As part of implementing Low Power Mode, I wish to control power to attached devices, such as the HC12 transmitter/receiver. I've read of the usage of MOSFETs to control motors and lighting systems, but don't understand the applicability of such implementations to control something like an HC12, which consumes approximately 200ma. Should I be using MOSFET and, if so which one? Else, what is a better solution? The circuit I am now working on is essentially a PRO Micro, an HC12, and a small led, though I will later add a camera module, approx. 100ma.

  • my fav is the IRLZ44N, which are easy to drive from ardunio with a Vgs(th) of a couple volts, built-in dioide, a tiny on-resistance, and up to 55v of switching at 47amps. if you switch less than 20v, a common ground works perfectly with a simple N-chan circuit w/o extra bjt helpers
    – dandavis
    Apr 11, 2017 at 19:08

1 Answer 1


Yes, MOSFETs are what you want.

The temptation is to just insert any old logic-level N-channel MOSFET in the ground connection to the device like you would when driving a relay, etc. However that method is fraught with danger. You get such issues as ground-level offsets (where ground isn't actually ground but some mV above ground) which can result in logic level mismatch problems. You get the possibility of power trying to make its way to ground through the device's IO pins and your MCU, etc.

So it is best to instead use a P-channel MOSFET to switch the positive power rail to the device. If the voltage you are switching is the same as the voltage you are doing the switching with (i.e., you are switching 5V using a 5V-level GPIO pin such as on an Arduino) then that is really all you need. However if the voltage you want to switch is higher then you will need to switch the P-channel MOSFET with an N-channel MOSFET, or an NPN BJT.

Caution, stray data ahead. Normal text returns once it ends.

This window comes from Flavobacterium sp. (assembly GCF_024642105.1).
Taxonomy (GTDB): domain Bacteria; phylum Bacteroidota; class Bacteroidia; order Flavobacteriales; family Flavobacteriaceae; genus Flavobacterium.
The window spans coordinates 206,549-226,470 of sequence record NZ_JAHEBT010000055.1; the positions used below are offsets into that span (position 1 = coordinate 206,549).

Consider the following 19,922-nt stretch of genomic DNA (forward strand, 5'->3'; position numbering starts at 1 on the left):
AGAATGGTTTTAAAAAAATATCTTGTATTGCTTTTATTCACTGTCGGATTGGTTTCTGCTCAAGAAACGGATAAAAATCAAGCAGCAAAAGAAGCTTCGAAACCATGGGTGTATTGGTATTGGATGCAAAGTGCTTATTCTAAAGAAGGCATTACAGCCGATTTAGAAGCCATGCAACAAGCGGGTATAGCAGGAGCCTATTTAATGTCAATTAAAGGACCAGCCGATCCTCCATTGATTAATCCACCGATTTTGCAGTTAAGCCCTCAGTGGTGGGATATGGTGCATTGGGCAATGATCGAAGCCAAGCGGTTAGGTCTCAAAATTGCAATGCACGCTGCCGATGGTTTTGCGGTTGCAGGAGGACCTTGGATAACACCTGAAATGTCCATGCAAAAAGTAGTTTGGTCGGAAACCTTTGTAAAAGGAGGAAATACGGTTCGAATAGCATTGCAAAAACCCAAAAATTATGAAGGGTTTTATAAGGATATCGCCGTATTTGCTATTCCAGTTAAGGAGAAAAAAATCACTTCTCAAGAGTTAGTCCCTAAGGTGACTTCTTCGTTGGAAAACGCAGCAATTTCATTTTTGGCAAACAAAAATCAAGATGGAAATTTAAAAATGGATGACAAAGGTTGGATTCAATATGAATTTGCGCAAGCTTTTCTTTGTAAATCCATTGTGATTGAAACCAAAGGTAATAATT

Here's two schemes:


simulate this circuit – Schematic created using CircuitLab

In the left schematic M1 is kept off by R2, and pulling the control GPIO low it turns M1 on allowing the current to flow.

In the right schematic M1 is kept off by R2 in the same way, but M2, when turned on by the GPIO being driven HIGH. R3 keeps M2 off while the MCU is not ready to drive the GPIO pin yet (in the bootloader, etc).

One thing to remember when switching the power off on either schematic is to first set all the GPIO pins that communicate directly with the device to INPUT mode. That will prevent them trying to power the target device through the IO pins (which will typically have ESD diodes that would feed current to Vcc).

All MOSFETs should be logic level (except M1 in the right schematic which can have a higher threshold depending on the voltage you are switching - best to keep it all logic level though as a rule).

  • How, then, do I go about the process of selecting a suitable MOSFET to utilise?
    – KC Tucker
    Apr 10, 2017 at 18:25
  • Find one where a) the on resistance is low enough (you want sub 1Ω, better sub 0.1Ω) when V_GS is at your switching voltage (5V), so one with a threshold of no more than a volt or two, and b) can handle the current flow (and heat dissipation) that you require at that V_GS.
    – Majenko
    Apr 10, 2017 at 18:27
  • IRF540 seems like a suitable choice. However, I am rather less than confident in my ability to properly analyse the myriad of spec. sheets. I will use that until I determine it is a bad decision..
    – KC Tucker
    Apr 11, 2017 at 22:10

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